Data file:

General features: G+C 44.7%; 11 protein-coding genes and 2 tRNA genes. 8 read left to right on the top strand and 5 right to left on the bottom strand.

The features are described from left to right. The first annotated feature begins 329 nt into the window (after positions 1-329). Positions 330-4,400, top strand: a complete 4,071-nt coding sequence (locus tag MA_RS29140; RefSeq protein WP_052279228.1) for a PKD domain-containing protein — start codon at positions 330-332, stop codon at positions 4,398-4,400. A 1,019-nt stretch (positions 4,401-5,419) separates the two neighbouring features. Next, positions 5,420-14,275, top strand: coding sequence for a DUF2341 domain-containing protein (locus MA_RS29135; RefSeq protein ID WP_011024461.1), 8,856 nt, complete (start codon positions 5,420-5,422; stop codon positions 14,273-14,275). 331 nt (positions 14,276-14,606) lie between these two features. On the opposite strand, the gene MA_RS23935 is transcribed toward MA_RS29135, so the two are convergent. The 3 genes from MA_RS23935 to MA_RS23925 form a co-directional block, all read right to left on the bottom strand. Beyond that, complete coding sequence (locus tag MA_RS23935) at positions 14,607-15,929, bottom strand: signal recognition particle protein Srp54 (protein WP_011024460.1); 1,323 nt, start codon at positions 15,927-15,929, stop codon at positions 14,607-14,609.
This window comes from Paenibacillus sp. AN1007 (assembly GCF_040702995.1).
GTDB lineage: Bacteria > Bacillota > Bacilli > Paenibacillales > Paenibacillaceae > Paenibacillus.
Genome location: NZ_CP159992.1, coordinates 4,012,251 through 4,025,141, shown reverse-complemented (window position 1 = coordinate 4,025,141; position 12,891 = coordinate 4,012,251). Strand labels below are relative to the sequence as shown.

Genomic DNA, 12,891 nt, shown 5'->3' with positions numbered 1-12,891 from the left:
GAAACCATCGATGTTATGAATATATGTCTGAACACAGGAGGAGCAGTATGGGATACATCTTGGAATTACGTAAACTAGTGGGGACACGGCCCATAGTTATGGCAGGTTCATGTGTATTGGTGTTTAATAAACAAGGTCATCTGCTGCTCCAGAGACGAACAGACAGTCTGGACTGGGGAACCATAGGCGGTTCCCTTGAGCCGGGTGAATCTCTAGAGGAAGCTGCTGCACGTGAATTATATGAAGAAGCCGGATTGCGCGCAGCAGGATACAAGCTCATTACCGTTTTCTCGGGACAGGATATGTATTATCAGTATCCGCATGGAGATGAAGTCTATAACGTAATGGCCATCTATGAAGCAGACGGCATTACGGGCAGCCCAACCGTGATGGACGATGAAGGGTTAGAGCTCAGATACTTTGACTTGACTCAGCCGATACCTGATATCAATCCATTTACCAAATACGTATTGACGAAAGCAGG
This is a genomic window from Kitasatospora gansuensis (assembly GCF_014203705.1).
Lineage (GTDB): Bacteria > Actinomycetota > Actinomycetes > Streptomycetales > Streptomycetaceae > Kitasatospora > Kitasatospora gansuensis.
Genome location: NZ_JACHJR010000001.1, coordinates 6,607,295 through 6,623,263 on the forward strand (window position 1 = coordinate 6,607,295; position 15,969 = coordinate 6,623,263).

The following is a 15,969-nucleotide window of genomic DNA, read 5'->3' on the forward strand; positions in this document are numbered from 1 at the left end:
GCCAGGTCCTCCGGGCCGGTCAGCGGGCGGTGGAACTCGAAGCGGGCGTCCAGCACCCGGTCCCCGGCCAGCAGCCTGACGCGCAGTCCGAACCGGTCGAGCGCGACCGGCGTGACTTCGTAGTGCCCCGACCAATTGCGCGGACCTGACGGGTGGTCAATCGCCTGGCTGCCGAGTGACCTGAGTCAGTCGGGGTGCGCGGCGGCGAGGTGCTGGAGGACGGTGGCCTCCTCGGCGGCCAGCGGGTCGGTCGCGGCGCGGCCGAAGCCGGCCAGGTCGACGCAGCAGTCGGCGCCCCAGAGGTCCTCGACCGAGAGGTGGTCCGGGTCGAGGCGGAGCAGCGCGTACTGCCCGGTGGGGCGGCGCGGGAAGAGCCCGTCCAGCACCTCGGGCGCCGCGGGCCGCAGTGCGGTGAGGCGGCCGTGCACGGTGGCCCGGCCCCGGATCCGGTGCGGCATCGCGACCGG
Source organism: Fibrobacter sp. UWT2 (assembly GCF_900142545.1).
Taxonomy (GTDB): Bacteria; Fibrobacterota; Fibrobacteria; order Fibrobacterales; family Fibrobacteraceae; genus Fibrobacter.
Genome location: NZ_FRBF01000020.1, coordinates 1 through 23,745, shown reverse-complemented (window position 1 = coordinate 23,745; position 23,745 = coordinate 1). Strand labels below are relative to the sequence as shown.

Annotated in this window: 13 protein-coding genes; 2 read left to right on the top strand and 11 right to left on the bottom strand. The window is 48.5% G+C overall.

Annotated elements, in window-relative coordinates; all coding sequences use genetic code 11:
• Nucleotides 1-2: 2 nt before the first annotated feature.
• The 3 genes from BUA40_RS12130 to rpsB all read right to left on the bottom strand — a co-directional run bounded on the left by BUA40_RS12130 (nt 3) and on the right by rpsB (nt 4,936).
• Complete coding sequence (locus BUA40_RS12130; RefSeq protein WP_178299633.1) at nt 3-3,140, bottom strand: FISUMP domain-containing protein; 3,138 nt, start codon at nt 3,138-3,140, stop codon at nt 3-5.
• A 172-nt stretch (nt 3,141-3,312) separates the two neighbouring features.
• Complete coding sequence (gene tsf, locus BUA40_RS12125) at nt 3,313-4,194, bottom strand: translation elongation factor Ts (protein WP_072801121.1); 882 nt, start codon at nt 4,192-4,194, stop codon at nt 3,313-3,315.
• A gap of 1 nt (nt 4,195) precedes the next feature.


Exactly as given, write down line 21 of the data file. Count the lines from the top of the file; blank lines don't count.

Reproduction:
• A 172-nt stretch (nt 3,141-3,312) separates the two neighbouring features.